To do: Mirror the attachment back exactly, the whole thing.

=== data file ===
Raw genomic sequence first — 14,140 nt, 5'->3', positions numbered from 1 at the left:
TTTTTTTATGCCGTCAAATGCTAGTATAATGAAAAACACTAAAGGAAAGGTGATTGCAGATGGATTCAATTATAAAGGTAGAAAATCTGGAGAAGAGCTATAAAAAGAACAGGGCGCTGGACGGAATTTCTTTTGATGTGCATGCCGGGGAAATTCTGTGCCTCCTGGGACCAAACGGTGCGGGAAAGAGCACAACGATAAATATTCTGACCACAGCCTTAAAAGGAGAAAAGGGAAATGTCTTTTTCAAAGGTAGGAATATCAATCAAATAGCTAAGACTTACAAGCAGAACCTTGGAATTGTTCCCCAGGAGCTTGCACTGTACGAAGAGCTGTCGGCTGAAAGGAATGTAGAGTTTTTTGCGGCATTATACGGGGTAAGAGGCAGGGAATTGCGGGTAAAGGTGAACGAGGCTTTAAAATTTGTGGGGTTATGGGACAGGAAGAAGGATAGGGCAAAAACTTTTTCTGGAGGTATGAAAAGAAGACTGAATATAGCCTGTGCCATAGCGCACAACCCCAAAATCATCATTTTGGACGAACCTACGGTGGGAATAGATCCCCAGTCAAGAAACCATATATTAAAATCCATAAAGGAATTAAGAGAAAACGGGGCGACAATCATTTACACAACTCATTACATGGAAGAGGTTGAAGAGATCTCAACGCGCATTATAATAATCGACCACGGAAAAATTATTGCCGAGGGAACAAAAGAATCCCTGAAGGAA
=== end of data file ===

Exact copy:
Raw genomic sequence first — 14,140 nt, 5'->3', positions numbered from 1 at the left:
TTTTTTTATGCCGTCAAATGCTAGTATAATGAAAAACACTAAAGGAAAGGTGATTGCAGATGGATTCAATTATAAAGGTAGAAAATCTGGAGAAGAGCTATAAAAAGAACAGGGCGCTGGACGGAATTTCTTTTGATGTGCATGCCGGGGAAATTCTGTGCCTCCTGGGACCAAACGGTGCGGGAAAGAGCACAACGATAAATATTCTGACCACAGCCTTAAAAGGAGAAAAGGGAAATGTCTTTTTCAAAGGTAGGAATATCAATCAAATAGCTAAGACTTACAAGCAGAACCTTGGAATTGTTCCCCAGGAGCTTGCACTGTACGAAGAGCTGTCGGCTGAAAGGAATGTAGAGTTTTTTGCGGCATTATACGGGGTAAGAGGCAGGGAATTGCGGGTAAAGGTGAACGAGGCTTTAAAATTTGTGGGGTTATGGGACAGGAAGAAGGATAGGGCAAAAACTTTTTCTGGAGGTATGAAAAGAAGACTGAATATAGCCTGTGCCATAGCGCACAACCCCAAAATCATCATTTTGGACGAACCTACGGTGGGAATAGATCCCCAGTCAAGAAACCATATATTAAAATCCATAAAGGAATTAAGAGAAAACGGGGCGACAATCATTTACACAACTCATTACATGGAAGAGGTTGAAGAGATCTCAACGCGCATTATAATAATCGACCACGGAAAAATTATTGCCGAGGGAACAAAAGAATCCCTGAAGGAA